By John Ed Mathison
I admire and appreciate coaches. They have such a huge influence on young people today. Someone has said, “If anybody gets a foot in the door with young people, it will probably have a cleat on it.”
I had the opportunity to lead the worship service in Nashville for the American College Football Coaches Association. I have also spoken several times at the Coaches Conferences sponsored by the Fellowship of Christian Athletes. I love relating to coaches.
Brian Blackmon is the head football coach at Opelika High School. He has just completed an incredible season. For the first time in Opelika history, he carried his team to the 6A State finals.
I had an opportunity to go in the locker room with Opelika before the ballgame. I attended high school in Opelika and played football and basketball. It was quite a treat for those young high school players to play in Jordan-Hare Stadium and to dress in the same room in which the Auburn Tigers dress. You see the lockers for Bo Jackson, Cam Newton and others with their jerseys, equipment, etc.
Brian knows what winning is really about – and it is not football. High school coaches, when they have a Friday night ballgame, try to keep the boys at school to get them focused on the game and have a pre-game meal. The coaches also know that some of the boys might not be able to get a ride back to school late Friday afternoon.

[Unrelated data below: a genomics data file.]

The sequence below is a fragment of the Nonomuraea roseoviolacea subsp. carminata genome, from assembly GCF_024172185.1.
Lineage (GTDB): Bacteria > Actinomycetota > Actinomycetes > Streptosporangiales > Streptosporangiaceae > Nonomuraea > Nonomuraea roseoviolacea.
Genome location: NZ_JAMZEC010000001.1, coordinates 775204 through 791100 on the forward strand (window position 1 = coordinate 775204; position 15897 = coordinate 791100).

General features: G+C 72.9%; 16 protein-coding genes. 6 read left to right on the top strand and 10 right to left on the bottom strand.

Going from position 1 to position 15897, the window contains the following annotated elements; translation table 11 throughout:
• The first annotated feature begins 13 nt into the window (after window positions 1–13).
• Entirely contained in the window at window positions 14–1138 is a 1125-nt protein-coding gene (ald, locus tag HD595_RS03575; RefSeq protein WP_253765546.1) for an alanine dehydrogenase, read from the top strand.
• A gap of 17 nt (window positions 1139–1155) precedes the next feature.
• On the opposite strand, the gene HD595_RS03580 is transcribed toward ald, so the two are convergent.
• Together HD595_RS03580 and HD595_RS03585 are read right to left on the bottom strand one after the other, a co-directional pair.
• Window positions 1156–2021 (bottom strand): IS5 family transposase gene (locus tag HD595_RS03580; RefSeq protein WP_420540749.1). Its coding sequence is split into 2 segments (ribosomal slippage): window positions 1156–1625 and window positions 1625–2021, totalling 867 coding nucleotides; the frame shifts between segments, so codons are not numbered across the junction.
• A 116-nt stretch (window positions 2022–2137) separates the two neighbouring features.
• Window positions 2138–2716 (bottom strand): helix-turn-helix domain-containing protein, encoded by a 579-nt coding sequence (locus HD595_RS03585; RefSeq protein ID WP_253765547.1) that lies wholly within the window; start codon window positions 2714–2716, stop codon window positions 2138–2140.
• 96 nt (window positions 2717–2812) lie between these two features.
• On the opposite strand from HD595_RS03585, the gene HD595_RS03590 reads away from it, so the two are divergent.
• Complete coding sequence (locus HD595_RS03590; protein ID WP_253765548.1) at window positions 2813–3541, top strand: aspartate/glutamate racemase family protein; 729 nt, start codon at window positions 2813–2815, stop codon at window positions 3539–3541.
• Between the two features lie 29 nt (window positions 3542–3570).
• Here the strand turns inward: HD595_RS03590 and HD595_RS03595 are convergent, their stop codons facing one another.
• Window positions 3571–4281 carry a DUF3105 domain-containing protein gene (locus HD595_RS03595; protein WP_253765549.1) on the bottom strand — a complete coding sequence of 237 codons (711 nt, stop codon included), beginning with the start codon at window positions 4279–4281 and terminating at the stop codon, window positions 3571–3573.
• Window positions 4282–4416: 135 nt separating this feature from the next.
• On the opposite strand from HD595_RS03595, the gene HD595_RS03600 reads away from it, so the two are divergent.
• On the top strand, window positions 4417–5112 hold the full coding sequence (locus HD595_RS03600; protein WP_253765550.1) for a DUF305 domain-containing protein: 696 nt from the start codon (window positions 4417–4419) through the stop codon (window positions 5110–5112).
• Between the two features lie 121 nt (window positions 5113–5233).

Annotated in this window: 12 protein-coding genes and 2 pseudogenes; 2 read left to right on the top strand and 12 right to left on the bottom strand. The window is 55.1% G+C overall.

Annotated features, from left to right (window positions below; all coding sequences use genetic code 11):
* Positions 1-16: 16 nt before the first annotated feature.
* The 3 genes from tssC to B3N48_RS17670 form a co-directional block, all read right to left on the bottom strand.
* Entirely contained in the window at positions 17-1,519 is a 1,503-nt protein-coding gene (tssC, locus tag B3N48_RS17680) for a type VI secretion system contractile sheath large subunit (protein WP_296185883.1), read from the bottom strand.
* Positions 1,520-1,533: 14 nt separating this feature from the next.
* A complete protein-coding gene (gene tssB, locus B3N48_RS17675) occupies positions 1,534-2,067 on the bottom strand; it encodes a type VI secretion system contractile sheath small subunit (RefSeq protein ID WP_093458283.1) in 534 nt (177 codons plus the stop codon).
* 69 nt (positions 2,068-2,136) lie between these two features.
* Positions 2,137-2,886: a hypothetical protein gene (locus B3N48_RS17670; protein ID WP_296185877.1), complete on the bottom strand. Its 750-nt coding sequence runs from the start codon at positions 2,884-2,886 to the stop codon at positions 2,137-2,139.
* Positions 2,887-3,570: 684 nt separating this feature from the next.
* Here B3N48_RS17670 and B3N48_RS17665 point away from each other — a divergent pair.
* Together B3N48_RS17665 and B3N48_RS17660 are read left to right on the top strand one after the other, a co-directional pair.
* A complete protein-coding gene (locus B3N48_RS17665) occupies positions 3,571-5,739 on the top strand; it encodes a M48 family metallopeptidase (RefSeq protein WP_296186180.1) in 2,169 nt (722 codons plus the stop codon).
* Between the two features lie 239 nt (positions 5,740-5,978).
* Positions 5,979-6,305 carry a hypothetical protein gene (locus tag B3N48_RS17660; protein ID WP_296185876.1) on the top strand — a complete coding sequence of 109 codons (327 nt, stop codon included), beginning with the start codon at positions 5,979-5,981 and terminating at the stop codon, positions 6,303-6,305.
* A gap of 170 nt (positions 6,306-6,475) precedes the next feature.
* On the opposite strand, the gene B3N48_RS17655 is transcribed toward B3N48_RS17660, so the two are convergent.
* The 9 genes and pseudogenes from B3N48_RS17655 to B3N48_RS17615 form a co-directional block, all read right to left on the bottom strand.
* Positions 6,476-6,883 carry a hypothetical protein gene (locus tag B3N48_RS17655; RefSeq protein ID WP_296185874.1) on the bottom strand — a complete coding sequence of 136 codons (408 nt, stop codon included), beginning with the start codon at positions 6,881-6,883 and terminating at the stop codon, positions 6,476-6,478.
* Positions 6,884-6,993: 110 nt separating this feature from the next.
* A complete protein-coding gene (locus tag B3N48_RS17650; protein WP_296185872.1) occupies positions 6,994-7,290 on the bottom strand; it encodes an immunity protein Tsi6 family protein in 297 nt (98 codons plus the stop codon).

On a Friday afternoon before one of the big games, a young player came to Coach Blackmon and asked if he could talk with him. They went into Brian’s office. The young man wanted to know about this idea of being a Christian. He had heard Brian and other coaches and players talk, but he wasn’t sure about it. He then asked how he might become a Christian. The head football coach, Brian Blackmon, led him in making a decision for Jesus Christ that Friday afternoon. It transformed the boy’s life for eternity!
That Friday night Opelika went out and won a very important football game. Brian was later interviewed and was asked, “Was Friday night the biggest win of your career?” His response was, “No, but Friday afternoon was the biggest win.” When the puzzled interviewer asked for an explanation, Brian shared with him about the decision the young man had made for Jesus Christ. Brian said, “People will forget the score of the Friday night game, but the victory that boy won will be remembered for eternity!”
That is understanding what real winning is. That is the influence that a coach can have.
Brian Blackmon is always teaching. As the guys were getting dressed in the locker room one of his best players came up to him and had a new pair of football shoes.
They were the flashy kind. The young man asked if he could wear them. Coach Blackmon looked at him and smiled and said, “No. Uniform begins with uni and means unity. We are a team and we all dress alike. We are not out here to show off individual shoes, or jerseys, etc.” The boy smiled. I had a feeling he knew what the answer was going to be before he asked.
I told Brian how much I appreciated his discipline. He looked at me and smiled and said, “We teach them to be a team, not a group of individuals who want to be recognized for something other than playing as a team. I even require them to wear the socks that I give them.”
I love coaches. I love Brian Blackmon. I love what he stands for. There are a lot of other coaches like him.
You may not have a cleat on your shoe but I hope you get in the door with a lot of young people and adults. And remember what the biggest win is!!
* Thanks to our sports editor D. Mark Mitchell for this story. See D. Mark’s column, “On the Mark,” for additional information about Dr. Mathison.